had a friend who lives in FL just come over here for vacation a week ago. he told me he had taken up BJJ a while back. i found this really cool, as i thought it'd be nice to grapple with an actual BJJer (i've only sparred JJJers/judokas), since i don't have any real grappling instruction, nor do i have the time to get any atm, it's kinda fun to learn by example when getting thrashed by people who know what they're doing.
so i asked him to roll one day. to my surprise, he tells me he doesn't know how.
i asked him how long he's been taking BJJ, he says about 4 months. i ask him what he does, basically he tells me his instructors have been running him through the moves, submissions and whatnot, teaching him the basics. but he has yet to actually roll.
he tells me he has been taught a couple of armbar variations, the triangle from a couple of positions, and mataleao (which i believe is a sort of RNC?) among some other subs. but he has yet to actually apply them in sparring.
is this normal? i thought it was fairly common for beginners to start free sparring quickly. but then again, i have never been to a BJJ school. i asked him the school's name, but i forget atm. also, he says the classes are quite expensive, and is considering finding a cheaper school if he can. i don't really remember, but i think he said $200 a month.
I have never joined any BJJ club and I have done free rolling. By which I mean within a few hours of random sessions of BJJ. That sounds insane, how many times a week does he train for $200 per month?
I rolled in my first class. Where I currently train, you roll (often against me, I need the ego boost) in your second, and in every class after that. In my opinion, every day you wait to start sparring is a day you're waiting to learn to fight. Spazzy newbs should be paired up with people with a bit of experience so they don't go damaging each other.
aaaaaaaa your friend needs to get out of there immediately.
we do at least 3 6 minute rolls at my place at the end of class, and then more if you want to after (which i generally volunteer for). and i starting rolling my first class (possibly only because i told them i had hs wrestling experience)
I didn't roll my first too classes, but that's only because I was in such awful shape that I was about to puke just from doing the warm ups. There's no good reason for your friend to be rolling during every class at this point.
****. i thought so. i mean, i know **** about grappling, but what little **** i do know was taught to me through rolling. i lunged at my JJJ buddy, he tossed me like a girls dress on prom night. after recovering from the high amplitude throw, i asked him exactly how he did that.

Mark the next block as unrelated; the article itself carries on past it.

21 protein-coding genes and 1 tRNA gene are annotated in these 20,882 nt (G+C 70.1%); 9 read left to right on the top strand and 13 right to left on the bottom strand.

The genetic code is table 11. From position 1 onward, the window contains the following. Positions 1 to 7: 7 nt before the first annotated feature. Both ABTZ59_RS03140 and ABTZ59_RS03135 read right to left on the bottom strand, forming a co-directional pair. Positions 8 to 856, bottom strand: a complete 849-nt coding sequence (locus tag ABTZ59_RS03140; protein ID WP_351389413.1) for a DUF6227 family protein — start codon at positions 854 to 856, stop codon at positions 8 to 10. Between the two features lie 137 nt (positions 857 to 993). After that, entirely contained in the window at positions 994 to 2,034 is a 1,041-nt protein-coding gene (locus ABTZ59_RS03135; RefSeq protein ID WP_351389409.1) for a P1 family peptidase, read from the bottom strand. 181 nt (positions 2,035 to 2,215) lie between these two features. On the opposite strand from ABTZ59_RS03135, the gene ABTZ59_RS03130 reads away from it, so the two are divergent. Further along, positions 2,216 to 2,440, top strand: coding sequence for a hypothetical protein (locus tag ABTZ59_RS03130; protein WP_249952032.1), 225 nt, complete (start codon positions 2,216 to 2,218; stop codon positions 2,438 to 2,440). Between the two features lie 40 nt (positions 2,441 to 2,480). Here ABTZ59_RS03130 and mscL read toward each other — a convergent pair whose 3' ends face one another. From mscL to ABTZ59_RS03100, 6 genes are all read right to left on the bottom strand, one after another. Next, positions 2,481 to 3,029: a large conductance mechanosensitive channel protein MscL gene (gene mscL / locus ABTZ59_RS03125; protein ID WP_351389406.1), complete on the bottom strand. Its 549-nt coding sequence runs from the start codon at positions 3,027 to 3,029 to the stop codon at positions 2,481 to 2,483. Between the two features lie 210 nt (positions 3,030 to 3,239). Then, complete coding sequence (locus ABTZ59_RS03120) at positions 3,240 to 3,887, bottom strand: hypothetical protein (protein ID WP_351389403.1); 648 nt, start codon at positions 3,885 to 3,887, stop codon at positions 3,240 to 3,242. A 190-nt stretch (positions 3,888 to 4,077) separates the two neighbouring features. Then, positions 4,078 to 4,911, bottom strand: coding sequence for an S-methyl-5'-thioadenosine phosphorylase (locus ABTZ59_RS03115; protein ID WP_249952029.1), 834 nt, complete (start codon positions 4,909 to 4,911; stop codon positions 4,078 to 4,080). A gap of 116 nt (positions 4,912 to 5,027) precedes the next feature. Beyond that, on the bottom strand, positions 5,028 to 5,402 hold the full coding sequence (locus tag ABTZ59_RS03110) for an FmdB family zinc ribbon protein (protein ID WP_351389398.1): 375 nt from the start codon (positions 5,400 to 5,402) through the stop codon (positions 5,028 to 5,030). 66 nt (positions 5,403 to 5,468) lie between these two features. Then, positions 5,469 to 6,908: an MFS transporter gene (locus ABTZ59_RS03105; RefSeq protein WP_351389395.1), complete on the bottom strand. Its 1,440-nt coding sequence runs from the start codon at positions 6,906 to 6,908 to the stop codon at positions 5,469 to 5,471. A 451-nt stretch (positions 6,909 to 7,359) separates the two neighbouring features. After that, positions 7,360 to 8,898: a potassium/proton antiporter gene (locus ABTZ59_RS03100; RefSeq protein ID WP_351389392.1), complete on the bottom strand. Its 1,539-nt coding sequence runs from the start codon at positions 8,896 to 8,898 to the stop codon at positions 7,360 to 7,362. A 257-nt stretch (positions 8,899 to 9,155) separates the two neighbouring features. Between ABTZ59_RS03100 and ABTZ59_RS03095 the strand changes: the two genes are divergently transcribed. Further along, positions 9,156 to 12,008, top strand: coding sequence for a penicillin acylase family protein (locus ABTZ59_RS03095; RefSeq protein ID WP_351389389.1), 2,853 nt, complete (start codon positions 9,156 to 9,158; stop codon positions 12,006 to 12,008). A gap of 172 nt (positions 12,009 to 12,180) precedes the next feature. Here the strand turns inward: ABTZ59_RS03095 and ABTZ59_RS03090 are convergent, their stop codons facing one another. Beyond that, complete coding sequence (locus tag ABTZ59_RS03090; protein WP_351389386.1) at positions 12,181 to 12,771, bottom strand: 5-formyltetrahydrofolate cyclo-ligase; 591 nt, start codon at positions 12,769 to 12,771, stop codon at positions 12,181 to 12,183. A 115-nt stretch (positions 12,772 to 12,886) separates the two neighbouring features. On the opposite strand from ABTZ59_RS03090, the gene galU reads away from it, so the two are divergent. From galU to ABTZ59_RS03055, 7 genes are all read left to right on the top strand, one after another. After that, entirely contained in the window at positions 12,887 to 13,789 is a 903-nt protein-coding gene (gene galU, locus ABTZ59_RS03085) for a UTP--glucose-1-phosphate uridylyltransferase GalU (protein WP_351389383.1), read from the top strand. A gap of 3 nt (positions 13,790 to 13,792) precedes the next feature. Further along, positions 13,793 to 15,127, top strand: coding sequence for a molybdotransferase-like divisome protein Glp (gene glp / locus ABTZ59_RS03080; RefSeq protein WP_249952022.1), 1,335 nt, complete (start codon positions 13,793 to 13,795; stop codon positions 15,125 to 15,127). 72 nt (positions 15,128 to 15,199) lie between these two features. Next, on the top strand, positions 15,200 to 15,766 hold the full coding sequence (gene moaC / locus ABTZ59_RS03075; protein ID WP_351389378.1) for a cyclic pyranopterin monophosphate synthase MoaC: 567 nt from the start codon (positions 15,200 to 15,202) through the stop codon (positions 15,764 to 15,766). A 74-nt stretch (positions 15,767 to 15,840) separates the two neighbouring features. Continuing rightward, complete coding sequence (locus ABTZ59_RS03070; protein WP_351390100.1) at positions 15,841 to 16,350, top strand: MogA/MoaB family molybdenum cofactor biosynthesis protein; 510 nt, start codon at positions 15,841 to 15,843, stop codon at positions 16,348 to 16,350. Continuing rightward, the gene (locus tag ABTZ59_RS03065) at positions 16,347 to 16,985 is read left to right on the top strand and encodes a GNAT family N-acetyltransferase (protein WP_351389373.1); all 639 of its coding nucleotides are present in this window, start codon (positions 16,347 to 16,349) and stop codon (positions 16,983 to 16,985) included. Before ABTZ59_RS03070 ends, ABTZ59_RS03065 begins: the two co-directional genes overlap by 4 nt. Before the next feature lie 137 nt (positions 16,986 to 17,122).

lather, rinse, repeat, until i had gotten a few techniques down. and i never got hurt or anything, so i didn't see why my friend's school wouldn't let him roll.
he's still here. i think we're having a little throwdown here in a couple of weeks, i'm definitely telling him to come and see if i can talk some sense into him.
what's the best way to tell someone their school sucks?
what's the best way to tell someone their school sucks?Say 'your school sucks' after you tap them out for the fifteenth time.
Say 'your school sucks' after you tap them out for the fifteenth time.
what if he refuses to roll, saying if his instructors won't let him at the school, he won't roll with us yet?
Ask him what brand of tampons he uses because your little sister just got her first visit from Aunt Flow.
I've only ever been able to take one class (being that I'm poor) but I was rolling -- ineptly, but it was happening -- by the end of that one and only class.
what if he refuses to roll, saying if his instructors won't let him at the school, he won't roll with us yet?I am seriously having trouble with the mental image of a BJJ player refusing to roll. All the ones I've ever met will flying triangle you halfway through any sentence containing the word 'fight'.
I suppose you could tell him anonymous internet peeps think his school sucks and he, personally, is a fucking disgrace?
You could tell him the 10 year old kid I train with got more rolling experience in his first month than he has in his whole life?
If he has at least been doing live positional drilling (like 'escape the mount', 'pass the guard') you could argue it was kind of OK, I suppose...
There are a handful of schools out there that restrict rolling for newbies.
What's his name in San Diego that puts out good instructionals might. A few of the Gracies do. Etc. This presumably helps limit the newbie exuberance that leads to inadequate drilling.
The question is how well do those who do roll perform in competition.
Even then, its kind of strange, 4 months with NO rolling at ALL?
Not my school. Seems like a bad idea to me. However, some schools implement this sort of system and still produce good competitors.
Not my school. Seems like a bad idea to me. However, some schools implement this sort of system and still produce good competitors.The question is, do they start producing them after wasting four months of their time/sucking in four months of fees...
My school generally discourages newbies with under 1 month from attending open mat, but seasons them up for rolling by doing full resistance pass-the-guard or escape-the-mount drills at the end of the technique portion of the class. I think the general idea is to keep people from totally spazzing the first time they're getting mauled on the ground, and to give them at least a basic idea on positions, transitions, and a sub or two. A few other schools in the area follow a similar system as far as I know; however, 4 months seems excessively long.
I rolled my first class, and every class has free rolling for a good hour afterwards.